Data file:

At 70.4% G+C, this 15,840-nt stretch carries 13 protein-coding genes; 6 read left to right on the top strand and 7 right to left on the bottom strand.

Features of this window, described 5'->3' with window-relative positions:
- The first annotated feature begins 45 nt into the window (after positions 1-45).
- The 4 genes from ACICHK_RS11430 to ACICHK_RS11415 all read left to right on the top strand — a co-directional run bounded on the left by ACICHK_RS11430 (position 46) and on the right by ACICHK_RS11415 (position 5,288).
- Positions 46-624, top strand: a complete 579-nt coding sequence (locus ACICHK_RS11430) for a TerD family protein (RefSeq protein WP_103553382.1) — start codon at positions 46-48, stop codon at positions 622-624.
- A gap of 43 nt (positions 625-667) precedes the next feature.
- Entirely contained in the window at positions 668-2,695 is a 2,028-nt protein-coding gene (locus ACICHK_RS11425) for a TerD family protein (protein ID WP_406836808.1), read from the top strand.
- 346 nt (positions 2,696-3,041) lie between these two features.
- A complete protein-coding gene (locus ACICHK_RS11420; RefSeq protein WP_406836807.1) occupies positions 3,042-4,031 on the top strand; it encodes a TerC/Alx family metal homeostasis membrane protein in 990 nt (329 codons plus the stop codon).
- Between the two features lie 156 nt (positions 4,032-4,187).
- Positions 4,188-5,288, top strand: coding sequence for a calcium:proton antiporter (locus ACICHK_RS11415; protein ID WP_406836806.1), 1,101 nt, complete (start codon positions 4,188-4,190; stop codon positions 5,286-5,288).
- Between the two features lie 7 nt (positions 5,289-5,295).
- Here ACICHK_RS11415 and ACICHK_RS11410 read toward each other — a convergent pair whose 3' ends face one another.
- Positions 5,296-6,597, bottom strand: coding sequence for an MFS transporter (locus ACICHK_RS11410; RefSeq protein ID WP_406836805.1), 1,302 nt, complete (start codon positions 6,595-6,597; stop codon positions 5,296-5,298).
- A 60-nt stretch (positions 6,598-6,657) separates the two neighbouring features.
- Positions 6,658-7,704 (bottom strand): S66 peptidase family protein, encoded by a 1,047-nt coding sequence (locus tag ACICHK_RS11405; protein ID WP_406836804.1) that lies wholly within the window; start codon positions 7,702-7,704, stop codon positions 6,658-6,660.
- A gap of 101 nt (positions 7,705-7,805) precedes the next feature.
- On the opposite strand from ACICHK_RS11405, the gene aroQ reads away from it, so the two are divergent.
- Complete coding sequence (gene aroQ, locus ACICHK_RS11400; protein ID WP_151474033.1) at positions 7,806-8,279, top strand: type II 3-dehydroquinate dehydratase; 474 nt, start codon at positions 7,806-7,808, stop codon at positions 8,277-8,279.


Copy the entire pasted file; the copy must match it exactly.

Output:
At 70.4% G+C, this 15,840-nt stretch carries 13 protein-coding genes; 6 read left to right on the top strand and 7 right to left on the bottom strand.

Features of this window, described 5'->3' with window-relative positions:
- The first annotated feature begins 45 nt into the window (after positions 1-45).
- The 4 genes from ACICHK_RS11430 to ACICHK_RS11415 all read left to right on the top strand — a co-directional run bounded on the left by ACICHK_RS11430 (position 46) and on the right by ACICHK_RS11415 (position 5,288).
- Positions 46-624, top strand: a complete 579-nt coding sequence (locus ACICHK_RS11430) for a TerD family protein (RefSeq protein WP_103553382.1) — start codon at positions 46-48, stop codon at positions 622-624.
- A gap of 43 nt (positions 625-667) precedes the next feature.
- Entirely contained in the window at positions 668-2,695 is a 2,028-nt protein-coding gene (locus ACICHK_RS11425) for a TerD family protein (protein ID WP_406836808.1), read from the top strand.
- 346 nt (positions 2,696-3,041) lie between these two features.
- A complete protein-coding gene (locus ACICHK_RS11420; RefSeq protein WP_406836807.1) occupies positions 3,042-4,031 on the top strand; it encodes a TerC/Alx family metal homeostasis membrane protein in 990 nt (329 codons plus the stop codon).
- Between the two features lie 156 nt (positions 4,032-4,187).
- Positions 4,188-5,288, top strand: coding sequence for a calcium:proton antiporter (locus ACICHK_RS11415; protein ID WP_406836806.1), 1,101 nt, complete (start codon positions 4,188-4,190; stop codon positions 5,286-5,288).
- Between the two features lie 7 nt (positions 5,289-5,295).
- Here ACICHK_RS11415 and ACICHK_RS11410 read toward each other — a convergent pair whose 3' ends face one another.
- Positions 5,296-6,597, bottom strand: coding sequence for an MFS transporter (locus ACICHK_RS11410; RefSeq protein ID WP_406836805.1), 1,302 nt, complete (start codon positions 6,595-6,597; stop codon positions 5,296-5,298).
- A 60-nt stretch (positions 6,598-6,657) separates the two neighbouring features.
- Positions 6,658-7,704 (bottom strand): S66 peptidase family protein, encoded by a 1,047-nt coding sequence (locus tag ACICHK_RS11405; protein ID WP_406836804.1) that lies wholly within the window; start codon positions 7,702-7,704, stop codon positions 6,658-6,660.
- A gap of 101 nt (positions 7,705-7,805) precedes the next feature.
- On the opposite strand from ACICHK_RS11405, the gene aroQ reads away from it, so the two are divergent.
- Complete coding sequence (gene aroQ, locus ACICHK_RS11400; protein ID WP_151474033.1) at positions 7,806-8,279, top strand: type II 3-dehydroquinate dehydratase; 474 nt, start codon at positions 7,806-7,808, stop codon at positions 8,277-8,279.